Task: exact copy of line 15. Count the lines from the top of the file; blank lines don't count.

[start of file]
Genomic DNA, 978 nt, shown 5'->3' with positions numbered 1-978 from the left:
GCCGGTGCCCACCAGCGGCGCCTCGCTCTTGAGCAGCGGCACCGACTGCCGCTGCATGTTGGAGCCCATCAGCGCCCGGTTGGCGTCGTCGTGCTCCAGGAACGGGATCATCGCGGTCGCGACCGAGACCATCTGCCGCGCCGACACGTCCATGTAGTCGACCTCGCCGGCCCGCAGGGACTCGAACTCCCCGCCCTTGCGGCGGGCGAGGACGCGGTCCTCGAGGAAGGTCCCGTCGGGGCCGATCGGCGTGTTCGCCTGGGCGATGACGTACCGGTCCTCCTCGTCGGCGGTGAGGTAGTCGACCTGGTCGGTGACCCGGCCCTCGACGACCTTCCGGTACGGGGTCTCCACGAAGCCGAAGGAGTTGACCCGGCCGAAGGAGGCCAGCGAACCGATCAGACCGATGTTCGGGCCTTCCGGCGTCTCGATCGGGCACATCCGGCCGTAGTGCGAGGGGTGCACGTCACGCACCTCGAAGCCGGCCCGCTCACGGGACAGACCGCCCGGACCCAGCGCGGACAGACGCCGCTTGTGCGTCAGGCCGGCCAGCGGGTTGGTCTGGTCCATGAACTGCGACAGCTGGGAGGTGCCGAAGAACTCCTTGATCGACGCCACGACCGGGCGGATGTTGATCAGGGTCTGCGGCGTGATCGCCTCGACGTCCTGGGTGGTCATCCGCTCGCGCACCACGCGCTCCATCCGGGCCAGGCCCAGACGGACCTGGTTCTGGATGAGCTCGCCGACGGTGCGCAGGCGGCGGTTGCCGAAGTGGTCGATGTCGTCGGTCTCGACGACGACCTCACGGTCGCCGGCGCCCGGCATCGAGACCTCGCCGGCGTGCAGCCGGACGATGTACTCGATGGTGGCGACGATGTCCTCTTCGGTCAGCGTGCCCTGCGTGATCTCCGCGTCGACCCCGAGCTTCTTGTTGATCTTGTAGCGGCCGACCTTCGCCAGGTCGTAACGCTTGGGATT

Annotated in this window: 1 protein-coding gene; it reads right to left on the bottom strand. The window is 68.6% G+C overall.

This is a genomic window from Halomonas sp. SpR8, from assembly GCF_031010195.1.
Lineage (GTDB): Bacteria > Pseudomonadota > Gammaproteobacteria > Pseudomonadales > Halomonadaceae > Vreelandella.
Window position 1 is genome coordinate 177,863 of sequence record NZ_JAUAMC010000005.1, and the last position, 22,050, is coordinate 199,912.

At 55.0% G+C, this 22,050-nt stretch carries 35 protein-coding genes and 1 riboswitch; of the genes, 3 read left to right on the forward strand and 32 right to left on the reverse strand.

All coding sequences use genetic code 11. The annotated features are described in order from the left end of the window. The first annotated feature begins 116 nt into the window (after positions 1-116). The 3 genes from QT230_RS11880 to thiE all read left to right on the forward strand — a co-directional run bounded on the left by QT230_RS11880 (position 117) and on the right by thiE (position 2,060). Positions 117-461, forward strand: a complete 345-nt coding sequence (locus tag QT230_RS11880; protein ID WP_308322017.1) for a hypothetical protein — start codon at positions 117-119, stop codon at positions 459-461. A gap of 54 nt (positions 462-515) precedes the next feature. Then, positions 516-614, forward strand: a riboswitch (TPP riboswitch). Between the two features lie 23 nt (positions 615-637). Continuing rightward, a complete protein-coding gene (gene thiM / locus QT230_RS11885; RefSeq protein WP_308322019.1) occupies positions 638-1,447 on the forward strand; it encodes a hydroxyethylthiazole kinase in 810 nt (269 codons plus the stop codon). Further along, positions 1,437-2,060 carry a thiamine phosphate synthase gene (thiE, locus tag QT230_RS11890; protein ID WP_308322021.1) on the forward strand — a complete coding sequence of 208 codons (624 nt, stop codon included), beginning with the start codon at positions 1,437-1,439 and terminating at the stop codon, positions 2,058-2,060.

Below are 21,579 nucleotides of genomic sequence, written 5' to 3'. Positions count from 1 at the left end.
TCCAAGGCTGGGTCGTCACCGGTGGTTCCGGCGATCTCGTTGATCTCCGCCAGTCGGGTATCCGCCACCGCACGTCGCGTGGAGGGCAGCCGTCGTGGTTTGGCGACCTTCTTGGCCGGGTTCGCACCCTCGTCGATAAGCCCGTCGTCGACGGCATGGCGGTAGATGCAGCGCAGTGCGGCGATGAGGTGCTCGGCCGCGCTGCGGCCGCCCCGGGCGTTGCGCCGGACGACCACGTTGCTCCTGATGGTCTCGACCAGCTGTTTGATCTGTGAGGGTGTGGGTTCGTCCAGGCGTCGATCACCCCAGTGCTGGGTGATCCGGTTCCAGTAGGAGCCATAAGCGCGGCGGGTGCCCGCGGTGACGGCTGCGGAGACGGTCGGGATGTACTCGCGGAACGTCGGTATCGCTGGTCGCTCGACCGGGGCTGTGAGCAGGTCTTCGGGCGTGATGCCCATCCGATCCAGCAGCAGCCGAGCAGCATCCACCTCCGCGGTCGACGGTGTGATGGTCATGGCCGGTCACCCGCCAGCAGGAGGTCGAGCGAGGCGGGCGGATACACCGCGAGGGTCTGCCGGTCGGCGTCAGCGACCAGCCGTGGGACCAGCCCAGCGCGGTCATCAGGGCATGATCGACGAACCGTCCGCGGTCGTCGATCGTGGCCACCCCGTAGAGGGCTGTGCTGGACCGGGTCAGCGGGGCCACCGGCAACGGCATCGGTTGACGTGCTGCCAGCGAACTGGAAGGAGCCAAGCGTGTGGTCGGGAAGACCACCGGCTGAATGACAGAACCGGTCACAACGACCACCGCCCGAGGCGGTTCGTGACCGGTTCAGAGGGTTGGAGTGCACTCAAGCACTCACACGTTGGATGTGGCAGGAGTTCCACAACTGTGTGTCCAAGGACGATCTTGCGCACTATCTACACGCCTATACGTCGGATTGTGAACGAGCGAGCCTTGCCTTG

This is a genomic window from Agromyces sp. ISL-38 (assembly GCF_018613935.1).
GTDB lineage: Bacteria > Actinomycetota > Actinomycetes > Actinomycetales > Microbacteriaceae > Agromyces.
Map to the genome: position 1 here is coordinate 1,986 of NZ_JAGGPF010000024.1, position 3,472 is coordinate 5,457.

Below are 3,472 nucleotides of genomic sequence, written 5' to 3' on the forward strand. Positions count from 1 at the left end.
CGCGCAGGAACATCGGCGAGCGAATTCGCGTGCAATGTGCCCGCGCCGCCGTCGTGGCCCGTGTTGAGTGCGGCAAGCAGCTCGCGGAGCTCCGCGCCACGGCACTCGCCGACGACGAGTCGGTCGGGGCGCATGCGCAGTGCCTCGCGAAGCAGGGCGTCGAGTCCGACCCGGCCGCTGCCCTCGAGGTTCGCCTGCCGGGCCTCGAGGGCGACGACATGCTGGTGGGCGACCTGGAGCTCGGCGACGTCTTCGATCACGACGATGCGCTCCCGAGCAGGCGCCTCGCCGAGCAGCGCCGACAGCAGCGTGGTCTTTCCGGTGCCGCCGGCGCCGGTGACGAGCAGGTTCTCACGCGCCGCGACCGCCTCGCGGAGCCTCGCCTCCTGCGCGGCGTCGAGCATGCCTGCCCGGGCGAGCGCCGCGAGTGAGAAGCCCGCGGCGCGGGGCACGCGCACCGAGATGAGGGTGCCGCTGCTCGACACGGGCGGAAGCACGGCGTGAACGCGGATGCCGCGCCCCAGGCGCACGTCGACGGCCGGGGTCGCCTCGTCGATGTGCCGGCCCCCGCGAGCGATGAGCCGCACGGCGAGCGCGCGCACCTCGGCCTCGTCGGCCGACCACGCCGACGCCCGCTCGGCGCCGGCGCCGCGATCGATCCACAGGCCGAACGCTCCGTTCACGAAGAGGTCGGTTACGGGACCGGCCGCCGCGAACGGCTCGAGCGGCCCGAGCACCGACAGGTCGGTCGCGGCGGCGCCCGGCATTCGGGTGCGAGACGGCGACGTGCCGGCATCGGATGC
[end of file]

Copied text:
CGCGCAGGAACATCGGCGAGCGAATTCGCGTGCAATGTGCCCGCGCCGCCGTCGTGGCCCGTGTTGAGTGCGGCAAGCAGCTCGCGGAGCTCCGCGCCACGGCACTCGCCGACGACGAGTCGGTCGGGGCGCATGCGCAGTGCCTCGCGAAGCAGGGCGTCGAGTCCGACCCGGCCGCTGCCCTCGAGGTTCGCCTGCCGGGCCTCGAGGGCGACGACATGCTGGTGGGCGACCTGGAGCTCGGCGACGTCTTCGATCACGACGATGCGCTCCCGAGCAGGCGCCTCGCCGAGCAGCGCCGACAGCAGCGTGGTCTTTCCGGTGCCGCCGGCGCCGGTGACGAGCAGGTTCTCACGCGCCGCGACCGCCTCGCGGAGCCTCGCCTCCTGCGCGGCGTCGAGCATGCCTGCCCGGGCGAGCGCCGCGAGTGAGAAGCCCGCGGCGCGGGGCACGCGCACCGAGATGAGGGTGCCGCTGCTCGACACGGGCGGAAGCACGGCGTGAACGCGGATGCCGCGCCCCAGGCGCACGTCGACGGCCGGGGTCGCCTCGTCGATGTGCCGGCCCCCGCGAGCGATGAGCCGCACGGCGAGCGCGCGCACCTCGGCCTCGTCGGCCGACCACGCCGACGCCCGCTCGGCGCCGGCGCCGCGATCGATCCACAGGCCGAACGCTCCGTTCACGAAGAGGTCGGTTACGGGACCGGCCGCCGCGAACGGCTCGAGCGGCCCGAGCACCGACAGGTCGGTCGCGGCGGCGCCCGGCATTCGGGTGCGAGACGGCGACGTGCCGGCATCGGATGC